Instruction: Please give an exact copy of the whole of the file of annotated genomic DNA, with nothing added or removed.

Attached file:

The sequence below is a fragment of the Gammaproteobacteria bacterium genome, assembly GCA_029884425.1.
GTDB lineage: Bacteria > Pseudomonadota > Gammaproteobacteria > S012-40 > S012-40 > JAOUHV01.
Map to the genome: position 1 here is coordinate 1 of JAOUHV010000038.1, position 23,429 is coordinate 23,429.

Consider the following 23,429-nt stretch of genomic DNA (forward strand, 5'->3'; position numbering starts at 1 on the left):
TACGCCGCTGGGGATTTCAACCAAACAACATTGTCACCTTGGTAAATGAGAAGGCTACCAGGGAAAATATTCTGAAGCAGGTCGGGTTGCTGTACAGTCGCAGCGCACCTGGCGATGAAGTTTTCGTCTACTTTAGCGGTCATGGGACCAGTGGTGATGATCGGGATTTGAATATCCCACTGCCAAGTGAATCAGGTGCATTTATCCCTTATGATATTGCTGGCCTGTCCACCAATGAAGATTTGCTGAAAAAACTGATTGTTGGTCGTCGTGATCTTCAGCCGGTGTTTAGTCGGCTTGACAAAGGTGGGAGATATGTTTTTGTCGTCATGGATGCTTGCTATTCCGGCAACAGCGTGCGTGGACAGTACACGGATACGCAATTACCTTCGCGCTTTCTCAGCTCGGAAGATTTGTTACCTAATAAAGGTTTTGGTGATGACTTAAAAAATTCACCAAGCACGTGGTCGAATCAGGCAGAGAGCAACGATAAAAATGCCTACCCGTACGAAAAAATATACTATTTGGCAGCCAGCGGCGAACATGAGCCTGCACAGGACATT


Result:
The sequence below is a fragment of the Gammaproteobacteria bacterium genome, assembly GCA_029884425.1.
GTDB lineage: Bacteria > Pseudomonadota > Gammaproteobacteria > S012-40 > S012-40 > JAOUHV01.
Map to the genome: position 1 here is coordinate 1 of JAOUHV010000038.1, position 23,429 is coordinate 23,429.

Consider the following 23,429-nt stretch of genomic DNA (forward strand, 5'->3'; position numbering starts at 1 on the left):
TACGCCGCTGGGGATTTCAACCAAACAACATTGTCACCTTGGTAAATGAGAAGGCTACCAGGGAAAATATTCTGAAGCAGGTCGGGTTGCTGTACAGTCGCAGCGCACCTGGCGATGAAGTTTTCGTCTACTTTAGCGGTCATGGGACCAGTGGTGATGATCGGGATTTGAATATCCCACTGCCAAGTGAATCAGGTGCATTTATCCCTTATGATATTGCTGGCCTGTCCACCAATGAAGATTTGCTGAAAAAACTGATTGTTGGTCGTCGTGATCTTCAGCCGGTGTTTAGTCGGCTTGACAAAGGTGGGAGATATGTTTTTGTCGTCATGGATGCTTGCTATTCCGGCAACAGCGTGCGTGGACAGTACACGGATACGCAATTACCTTCGCGCTTTCTCAGCTCGGAAGATTTGTTACCTAATAAAGGTTTTGGTGATGACTTAAAAAATTCACCAAGCACGTGGTCGAATCAGGCAGAGAGCAACGATAAAAATGCCTACCCGTACGAAAAAATATACTATTTGGCAGCCAGCGGCGAACATGAGCCTGCACAGGACATT